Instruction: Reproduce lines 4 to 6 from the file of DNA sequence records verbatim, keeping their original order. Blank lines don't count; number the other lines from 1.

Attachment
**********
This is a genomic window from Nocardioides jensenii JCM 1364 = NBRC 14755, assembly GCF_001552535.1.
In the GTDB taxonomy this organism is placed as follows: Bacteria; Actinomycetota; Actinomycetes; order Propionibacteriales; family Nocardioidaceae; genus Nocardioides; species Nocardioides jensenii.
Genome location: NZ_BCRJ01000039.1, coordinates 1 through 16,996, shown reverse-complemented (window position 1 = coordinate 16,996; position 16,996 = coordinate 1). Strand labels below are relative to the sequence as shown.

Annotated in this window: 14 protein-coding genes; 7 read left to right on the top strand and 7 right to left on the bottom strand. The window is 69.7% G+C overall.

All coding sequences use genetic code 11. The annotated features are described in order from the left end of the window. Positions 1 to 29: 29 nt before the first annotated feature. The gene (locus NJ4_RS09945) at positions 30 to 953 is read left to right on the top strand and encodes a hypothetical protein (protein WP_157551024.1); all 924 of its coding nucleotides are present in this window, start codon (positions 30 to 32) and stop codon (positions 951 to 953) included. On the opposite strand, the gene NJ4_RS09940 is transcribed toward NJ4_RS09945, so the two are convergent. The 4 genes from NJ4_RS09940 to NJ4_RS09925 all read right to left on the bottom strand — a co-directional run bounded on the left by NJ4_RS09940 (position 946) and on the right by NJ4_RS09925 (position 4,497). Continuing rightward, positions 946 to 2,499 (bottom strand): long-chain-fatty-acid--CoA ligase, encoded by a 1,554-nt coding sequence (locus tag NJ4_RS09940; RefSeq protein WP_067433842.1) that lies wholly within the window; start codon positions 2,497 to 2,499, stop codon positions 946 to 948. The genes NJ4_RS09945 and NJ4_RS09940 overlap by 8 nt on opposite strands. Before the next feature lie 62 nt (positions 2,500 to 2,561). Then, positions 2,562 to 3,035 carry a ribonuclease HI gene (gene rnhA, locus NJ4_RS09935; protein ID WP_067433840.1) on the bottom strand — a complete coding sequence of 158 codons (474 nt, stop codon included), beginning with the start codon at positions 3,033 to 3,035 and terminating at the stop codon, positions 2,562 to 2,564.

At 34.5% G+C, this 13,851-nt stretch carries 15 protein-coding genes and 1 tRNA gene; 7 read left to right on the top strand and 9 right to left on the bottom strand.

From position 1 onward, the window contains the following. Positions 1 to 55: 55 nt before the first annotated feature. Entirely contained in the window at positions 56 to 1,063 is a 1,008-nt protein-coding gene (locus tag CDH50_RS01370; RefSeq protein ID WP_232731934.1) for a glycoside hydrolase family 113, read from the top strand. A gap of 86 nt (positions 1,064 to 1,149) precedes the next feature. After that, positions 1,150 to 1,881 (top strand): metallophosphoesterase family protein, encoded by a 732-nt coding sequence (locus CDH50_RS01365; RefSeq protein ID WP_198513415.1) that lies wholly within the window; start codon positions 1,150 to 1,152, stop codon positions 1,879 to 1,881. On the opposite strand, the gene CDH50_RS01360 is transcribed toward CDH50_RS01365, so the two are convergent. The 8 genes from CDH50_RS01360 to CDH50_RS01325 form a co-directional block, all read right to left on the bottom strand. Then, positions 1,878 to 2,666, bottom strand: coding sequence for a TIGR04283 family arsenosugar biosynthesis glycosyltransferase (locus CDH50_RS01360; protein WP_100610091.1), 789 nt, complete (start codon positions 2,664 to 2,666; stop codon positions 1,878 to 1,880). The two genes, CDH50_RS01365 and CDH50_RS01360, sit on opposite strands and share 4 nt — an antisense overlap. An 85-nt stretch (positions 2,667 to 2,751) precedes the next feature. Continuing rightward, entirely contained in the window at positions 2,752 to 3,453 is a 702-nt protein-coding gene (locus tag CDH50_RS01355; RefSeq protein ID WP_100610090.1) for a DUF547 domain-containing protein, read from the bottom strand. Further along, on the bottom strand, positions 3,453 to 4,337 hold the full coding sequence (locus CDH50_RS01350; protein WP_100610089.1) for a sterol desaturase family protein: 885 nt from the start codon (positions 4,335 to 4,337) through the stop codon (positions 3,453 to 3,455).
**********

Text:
Annotated in this window: 14 protein-coding genes; 7 read left to right on the top strand and 7 right to left on the bottom strand. The window is 69.7% G+C overall.

All coding sequences use genetic code 11. The annotated features are described in order from the left end of the window. Positions 1 to 29: 29 nt before the first annotated feature. The gene (locus NJ4_RS09945) at positions 30 to 953 is read left to right on the top strand and encodes a hypothetical protein (protein WP_157551024.1); all 924 of its coding nucleotides are present in this window, start codon (positions 30 to 32) and stop codon (positions 951 to 953) included. On the opposite strand, the gene NJ4_RS09940 is transcribed toward NJ4_RS09945, so the two are convergent. The 4 genes from NJ4_RS09940 to NJ4_RS09925 all read right to left on the bottom strand — a co-directional run bounded on the left by NJ4_RS09940 (position 946) and on the right by NJ4_RS09925 (position 4,497). Continuing rightward, positions 946 to 2,499 (bottom strand): long-chain-fatty-acid--CoA ligase, encoded by a 1,554-nt coding sequence (locus tag NJ4_RS09940; RefSeq protein WP_067433842.1) that lies wholly within the window; start codon positions 2,497 to 2,499, stop codon positions 946 to 948. The genes NJ4_RS09945 and NJ4_RS09940 overlap by 8 nt on opposite strands. Before the next feature lie 62 nt (positions 2,500 to 2,561). Then, positions 2,562 to 3,035 carry a ribonuclease HI gene (gene rnhA, locus NJ4_RS09935; protein ID WP_067433840.1) on the bottom strand — a complete coding sequence of 158 codons (474 nt, stop codon included), beginning with the start codon at positions 3,033 to 3,035 and terminating at the stop codon, positions 2,562 to 2,564.

At 34.5% G+C, this 13,851-nt stretch carries 15 protein-coding genes and 1 tRNA gene; 7 read left to right on the top strand and 9 right to left on the bottom strand.